As we explain in the Memo, an Administrator’s Interpretation is not entitled to judicial deference. It is not clear, in fact, that any court will heed the guidance that Dr. Weil attempts to provide. Certainly businesses should expect that some judges will treat his words as gospel. Others will not.

What is more certain is that plaintiffs’ lawyers and their clients will view the substance of the Administrator’s Interpretation as justifying claims made against tenuously-related businesses as they try to expand the scope of those from whom they might extract settlement dollars and, occasionally, judgments.

The more immediate impact that businesses must anticipate is that WHD investigators and their supervisors will aggressively examine relationships between related and unrelated businesses, aiming to assess whether the economic realities allow more than one business to be held responsible for employing and paying workers in compliance with the FLSA.

This WHD ruling is important. Businesses should take notice, regardless of the industry in which they operate. Our Memo provides some useful tips for reducing the risks that the Administrator’s Interpretation creates. We are here to discuss further preventative actions that any business can take.

Authored by Alex Passantino

‘Twas the week before Christmas, 2-0-1-5
When the poetry elves on the blog came alive.
Crafting their rhymes with a purpose so clear:
Presenting the wage-hour gems of the year.

In January, for new regs in this year our breath bated.
Then for six painful months, we speculated and waited.
And just as we geared up to celebrate Independence,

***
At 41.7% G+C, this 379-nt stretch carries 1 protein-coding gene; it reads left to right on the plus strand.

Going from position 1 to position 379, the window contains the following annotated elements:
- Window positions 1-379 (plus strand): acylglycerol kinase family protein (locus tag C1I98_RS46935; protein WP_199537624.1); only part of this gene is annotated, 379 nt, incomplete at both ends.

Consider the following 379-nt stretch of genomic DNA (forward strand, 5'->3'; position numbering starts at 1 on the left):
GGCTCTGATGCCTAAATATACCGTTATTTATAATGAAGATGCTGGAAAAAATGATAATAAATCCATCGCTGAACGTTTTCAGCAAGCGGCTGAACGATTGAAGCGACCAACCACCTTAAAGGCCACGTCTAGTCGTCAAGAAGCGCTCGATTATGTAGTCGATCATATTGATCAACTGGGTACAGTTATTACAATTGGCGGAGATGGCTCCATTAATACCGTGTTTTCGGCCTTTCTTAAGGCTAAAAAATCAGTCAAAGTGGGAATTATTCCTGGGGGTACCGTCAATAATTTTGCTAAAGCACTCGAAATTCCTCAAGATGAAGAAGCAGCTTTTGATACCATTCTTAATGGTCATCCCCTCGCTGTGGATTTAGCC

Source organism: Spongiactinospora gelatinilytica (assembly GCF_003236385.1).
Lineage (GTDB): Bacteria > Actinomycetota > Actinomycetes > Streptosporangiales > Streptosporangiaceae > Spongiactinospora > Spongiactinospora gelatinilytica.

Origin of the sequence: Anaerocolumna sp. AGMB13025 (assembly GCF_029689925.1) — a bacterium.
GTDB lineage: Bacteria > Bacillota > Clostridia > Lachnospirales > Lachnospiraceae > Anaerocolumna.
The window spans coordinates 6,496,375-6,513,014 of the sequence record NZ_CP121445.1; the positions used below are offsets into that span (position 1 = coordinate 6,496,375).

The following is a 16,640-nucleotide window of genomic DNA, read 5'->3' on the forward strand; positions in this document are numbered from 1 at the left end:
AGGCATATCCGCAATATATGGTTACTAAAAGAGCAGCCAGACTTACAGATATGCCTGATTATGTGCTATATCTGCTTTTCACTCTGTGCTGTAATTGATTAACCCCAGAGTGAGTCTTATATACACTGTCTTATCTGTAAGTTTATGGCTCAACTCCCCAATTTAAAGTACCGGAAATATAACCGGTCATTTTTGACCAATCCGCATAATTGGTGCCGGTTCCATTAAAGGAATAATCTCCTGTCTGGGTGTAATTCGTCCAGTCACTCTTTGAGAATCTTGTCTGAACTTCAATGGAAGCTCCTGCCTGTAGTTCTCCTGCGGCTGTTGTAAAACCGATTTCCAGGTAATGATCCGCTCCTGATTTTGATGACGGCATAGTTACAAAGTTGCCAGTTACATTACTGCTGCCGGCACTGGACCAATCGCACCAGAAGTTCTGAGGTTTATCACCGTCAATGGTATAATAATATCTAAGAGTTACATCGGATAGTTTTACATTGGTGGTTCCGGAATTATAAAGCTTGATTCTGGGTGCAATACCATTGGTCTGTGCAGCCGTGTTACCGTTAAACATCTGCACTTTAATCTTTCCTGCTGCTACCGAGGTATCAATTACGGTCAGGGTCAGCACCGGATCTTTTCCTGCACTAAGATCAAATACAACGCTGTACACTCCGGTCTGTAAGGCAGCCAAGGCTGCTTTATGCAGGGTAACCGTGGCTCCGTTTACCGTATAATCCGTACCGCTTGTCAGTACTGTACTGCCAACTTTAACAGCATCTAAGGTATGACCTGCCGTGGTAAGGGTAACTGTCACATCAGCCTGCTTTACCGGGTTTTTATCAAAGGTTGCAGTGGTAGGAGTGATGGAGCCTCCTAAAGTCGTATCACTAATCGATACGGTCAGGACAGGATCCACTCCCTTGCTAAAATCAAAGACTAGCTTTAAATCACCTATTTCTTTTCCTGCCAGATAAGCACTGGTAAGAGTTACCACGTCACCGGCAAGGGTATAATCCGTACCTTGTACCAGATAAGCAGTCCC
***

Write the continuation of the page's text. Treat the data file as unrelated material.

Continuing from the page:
Out came a proposal that will create more defendants.

With a salary level that for 10 years has been flat,
They looked at New York’s and said “higher than that.”
More than double the old; and then they got clever …
The proposed sal’ry level will increase for forever.

Anticipated changes to duties caused quite a fuss
When DOL said “If you’ve got some ideas, just tell us.”
Of the Department’s proposal, employers were understandably wary,
So we wrote down some ideas on how to make it less scary.

Nearly 300 thousand comments they have to review,
It will be late into next year before they are through.

Next up on the list of your wage-hour joy,
Are the efforts to change what it means to employ:
ContractorsJoint employment. Fissured industry.
Interns. The “third way” and gig economy.

Economic realityRight to control.
They’re integral to your business? Now you’re in a deep hole.
So many angles, it can drive you berserk.
As agencies and courts figure out what is “work.”

And if divergent decisions bring you a sense of elation,
Then please focus attention on class certification.
Approvals, denials, and some decerts, too.
No matter the side, there’s a case for you.

But as summer approached, there arose quite a stir,
A case that’d explain what the class cert rules were.
A Supreme explanation, o my-o, o me-o
We’d learn about class via Bouaphakeo.

They’ve argued, but there’s no decision, not yet,
And a limited ruling on records might be all that we get.
But the cases keep coming. Their numbers broke the charts.
Whether giant class actions or cases broken in parts.

And the response to those filings? The employers’ retort?
A wide range of ways to get them out of court.

Some cases get mooted. Some cases do not.
At Genesis’s open question, SCOTUS might take a shot.
Does an offer of judgment that’s not been accepted
Mean the plaintiff cannot proceed with his class as expected?

Increasingly used as a litigation life saver
Arbitration agreements with a class action waiver;
And when asked if state laws could class waivers prevent, yo,
The Supremes laid the smack-down to dear Sacramento.

With all of these options, it comes as a surprise then,
That one resolution keeps on getting the Heisman.
For reasons that many cannot understand,
To settle wage claims courts think they must hold your hand.

That’s our year in review, we whipped you right through it.
Next year? The new regs and a mad dash to review it.
But before 2015 joins the past’s ranks,
You keep on reading our blog, and for that we give thanks!